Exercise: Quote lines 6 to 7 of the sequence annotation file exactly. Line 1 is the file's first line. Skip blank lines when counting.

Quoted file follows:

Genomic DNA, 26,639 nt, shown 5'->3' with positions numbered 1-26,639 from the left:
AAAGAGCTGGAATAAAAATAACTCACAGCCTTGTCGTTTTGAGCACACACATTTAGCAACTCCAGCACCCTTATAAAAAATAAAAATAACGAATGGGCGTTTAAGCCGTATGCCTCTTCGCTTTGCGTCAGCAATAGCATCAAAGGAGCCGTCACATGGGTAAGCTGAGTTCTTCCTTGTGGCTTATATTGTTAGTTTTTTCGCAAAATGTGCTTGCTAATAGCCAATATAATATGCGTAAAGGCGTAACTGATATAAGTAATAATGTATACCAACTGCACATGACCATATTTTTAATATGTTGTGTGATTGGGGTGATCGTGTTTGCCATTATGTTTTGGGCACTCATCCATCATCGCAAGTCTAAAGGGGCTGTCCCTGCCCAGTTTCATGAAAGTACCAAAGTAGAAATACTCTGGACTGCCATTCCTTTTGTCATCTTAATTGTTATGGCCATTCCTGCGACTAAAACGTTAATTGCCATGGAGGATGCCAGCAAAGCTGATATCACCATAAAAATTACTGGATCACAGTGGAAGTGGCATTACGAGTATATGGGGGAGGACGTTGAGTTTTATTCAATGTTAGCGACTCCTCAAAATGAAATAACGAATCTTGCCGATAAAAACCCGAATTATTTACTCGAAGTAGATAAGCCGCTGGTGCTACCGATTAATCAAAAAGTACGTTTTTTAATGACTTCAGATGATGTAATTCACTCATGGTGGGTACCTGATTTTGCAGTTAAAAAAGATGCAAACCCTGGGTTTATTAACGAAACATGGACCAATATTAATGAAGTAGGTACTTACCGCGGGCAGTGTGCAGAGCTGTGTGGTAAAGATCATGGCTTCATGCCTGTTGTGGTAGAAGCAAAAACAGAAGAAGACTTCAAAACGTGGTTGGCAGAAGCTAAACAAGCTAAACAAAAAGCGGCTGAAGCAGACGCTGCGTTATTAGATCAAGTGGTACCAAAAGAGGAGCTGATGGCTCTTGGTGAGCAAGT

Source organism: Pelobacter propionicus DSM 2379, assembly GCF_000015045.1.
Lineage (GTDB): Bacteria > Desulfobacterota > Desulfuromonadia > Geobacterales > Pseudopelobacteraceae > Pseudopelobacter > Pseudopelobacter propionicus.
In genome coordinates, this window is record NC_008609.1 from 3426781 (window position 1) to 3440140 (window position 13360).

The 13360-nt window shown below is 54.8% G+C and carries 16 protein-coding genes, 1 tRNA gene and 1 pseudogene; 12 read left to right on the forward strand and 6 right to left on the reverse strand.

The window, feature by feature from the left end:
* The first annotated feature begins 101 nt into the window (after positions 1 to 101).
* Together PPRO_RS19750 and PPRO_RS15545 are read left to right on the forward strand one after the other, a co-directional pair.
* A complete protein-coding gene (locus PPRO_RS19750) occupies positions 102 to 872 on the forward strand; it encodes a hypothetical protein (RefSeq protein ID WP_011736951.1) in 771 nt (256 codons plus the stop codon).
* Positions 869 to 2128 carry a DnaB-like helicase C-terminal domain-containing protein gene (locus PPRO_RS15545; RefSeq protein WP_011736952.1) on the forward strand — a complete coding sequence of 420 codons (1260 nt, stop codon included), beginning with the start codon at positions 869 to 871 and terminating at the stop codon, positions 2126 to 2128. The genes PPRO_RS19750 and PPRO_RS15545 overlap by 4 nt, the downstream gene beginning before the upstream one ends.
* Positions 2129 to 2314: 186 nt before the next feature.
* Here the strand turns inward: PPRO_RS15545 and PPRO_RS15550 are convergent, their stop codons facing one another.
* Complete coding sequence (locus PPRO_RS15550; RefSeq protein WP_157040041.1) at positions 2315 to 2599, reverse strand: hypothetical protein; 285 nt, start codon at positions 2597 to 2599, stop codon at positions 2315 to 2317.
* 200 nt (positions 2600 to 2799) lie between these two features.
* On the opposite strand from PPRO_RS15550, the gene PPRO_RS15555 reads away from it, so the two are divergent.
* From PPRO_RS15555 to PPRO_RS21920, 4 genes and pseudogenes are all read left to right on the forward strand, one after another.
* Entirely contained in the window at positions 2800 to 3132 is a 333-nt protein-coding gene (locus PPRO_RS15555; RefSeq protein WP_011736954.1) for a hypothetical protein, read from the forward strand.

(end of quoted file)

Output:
The 13360-nt window shown below is 54.8% G+C and carries 16 protein-coding genes, 1 tRNA gene and 1 pseudogene; 12 read left to right on the forward strand and 6 right to left on the reverse strand.

The window, feature by feature from the left end: